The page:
The WWE meets the Grand Guignol.Le Théâtre du Grand-Guignol or “The Theater of the Big Puppet” – AKA “Grand Guignol” – was a French theatrical genre that performed from 1897 to 1962, specializing in what was called “naturalistic horror” performances. The theatre specialized in staged performances of “simulated” violence. The focus was on the acts of depravity itself, evildoers were rarely punished or defeated or made accountable for their crimes. Violence was the point.
After World War II., audiences waned and the Grand Guignol finally closed in 1962. According to the management, the “faux horrors” of the Grand Guignol could not compete with the reality: “We could never equal Buchenwald”.
Not to worry. Modern films have taken take the place of the Grand Guignol. Simulated depravity and violence is a still a money-making venture, even in the era of 9/11, serial killers and school massacres. Now, even sport has taken a page from the Grand Guignol’s “scripted violence”.
Wrestling, once just a High School, College and Olympic event, is now a venue for staged violence by “professional wrestlers” of “World Wrestling Entertainment Inc.” aka WWE. The only real difference between the “Professional Wrestlers” of the WWE and a Grand Guignol performance is plot and costuming.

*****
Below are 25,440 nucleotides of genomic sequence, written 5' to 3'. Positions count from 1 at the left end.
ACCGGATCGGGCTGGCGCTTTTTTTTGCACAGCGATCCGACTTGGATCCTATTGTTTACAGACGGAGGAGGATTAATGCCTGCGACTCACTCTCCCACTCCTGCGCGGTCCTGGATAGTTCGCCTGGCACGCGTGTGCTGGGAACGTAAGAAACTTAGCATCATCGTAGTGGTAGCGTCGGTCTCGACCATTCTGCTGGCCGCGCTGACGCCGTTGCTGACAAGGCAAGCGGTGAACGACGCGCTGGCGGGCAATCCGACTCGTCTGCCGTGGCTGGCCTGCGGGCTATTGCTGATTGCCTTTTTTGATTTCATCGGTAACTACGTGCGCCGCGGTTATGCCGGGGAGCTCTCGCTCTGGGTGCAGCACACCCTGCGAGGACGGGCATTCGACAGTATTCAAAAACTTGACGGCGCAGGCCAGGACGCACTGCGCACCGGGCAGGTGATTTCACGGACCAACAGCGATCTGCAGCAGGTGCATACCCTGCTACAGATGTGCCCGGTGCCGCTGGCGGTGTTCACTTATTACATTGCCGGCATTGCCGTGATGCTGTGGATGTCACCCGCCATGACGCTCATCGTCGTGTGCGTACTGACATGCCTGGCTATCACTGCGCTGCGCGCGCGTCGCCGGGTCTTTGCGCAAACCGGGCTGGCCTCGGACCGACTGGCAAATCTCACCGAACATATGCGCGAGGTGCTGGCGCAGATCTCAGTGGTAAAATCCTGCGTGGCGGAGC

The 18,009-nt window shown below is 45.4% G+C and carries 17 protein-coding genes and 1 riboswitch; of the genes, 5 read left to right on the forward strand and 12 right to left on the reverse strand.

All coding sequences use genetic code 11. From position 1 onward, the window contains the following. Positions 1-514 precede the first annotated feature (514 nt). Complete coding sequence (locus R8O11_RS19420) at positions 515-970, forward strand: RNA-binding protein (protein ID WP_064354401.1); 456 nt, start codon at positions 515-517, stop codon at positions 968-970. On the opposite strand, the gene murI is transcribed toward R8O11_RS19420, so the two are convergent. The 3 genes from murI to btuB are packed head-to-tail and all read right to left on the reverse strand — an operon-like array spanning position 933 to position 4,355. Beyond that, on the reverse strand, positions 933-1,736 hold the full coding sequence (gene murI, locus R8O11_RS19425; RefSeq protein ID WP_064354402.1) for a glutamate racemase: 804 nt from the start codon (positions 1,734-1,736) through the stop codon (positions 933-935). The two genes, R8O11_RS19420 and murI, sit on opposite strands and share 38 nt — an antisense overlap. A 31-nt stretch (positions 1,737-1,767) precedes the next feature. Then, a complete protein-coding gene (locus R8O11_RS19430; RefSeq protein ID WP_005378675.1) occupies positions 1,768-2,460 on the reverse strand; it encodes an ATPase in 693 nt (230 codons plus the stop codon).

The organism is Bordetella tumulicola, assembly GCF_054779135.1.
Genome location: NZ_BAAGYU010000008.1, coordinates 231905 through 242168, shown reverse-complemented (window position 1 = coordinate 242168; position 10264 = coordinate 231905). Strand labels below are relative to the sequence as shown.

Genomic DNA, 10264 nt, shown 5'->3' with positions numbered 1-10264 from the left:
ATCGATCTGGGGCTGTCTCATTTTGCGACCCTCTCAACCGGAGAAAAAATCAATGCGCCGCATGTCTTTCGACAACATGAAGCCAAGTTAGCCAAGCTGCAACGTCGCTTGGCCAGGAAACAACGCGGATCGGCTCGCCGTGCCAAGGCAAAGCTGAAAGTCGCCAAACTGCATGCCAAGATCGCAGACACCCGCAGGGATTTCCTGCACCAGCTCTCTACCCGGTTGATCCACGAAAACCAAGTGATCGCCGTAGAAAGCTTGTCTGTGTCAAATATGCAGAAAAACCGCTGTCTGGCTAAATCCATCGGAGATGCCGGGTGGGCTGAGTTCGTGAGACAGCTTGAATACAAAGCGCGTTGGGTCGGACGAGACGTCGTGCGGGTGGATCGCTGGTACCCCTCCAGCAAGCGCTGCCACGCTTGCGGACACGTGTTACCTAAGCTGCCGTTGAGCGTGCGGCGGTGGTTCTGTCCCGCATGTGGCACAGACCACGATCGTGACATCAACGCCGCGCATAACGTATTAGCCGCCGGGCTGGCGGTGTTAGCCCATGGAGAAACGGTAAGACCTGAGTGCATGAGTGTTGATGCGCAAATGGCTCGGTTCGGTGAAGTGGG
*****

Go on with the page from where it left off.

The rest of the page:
“Simulated violence” is still violence, even if the “victims” can walk away after the performance. Staged violence is comfortable. It’s “managed” violence, where we can watch but not be involved, affected or responsible for the ending.
Sport is often equated to warfare, but where all participants use the same rules and, win or lose, everyone goes home when it’s over. In “Staged Sports”, the “professional wrestlers” of the WWE, are actors playing a role and the ending is predetermined: the good guys and the bad guys are well defined, and we know who will win in the end.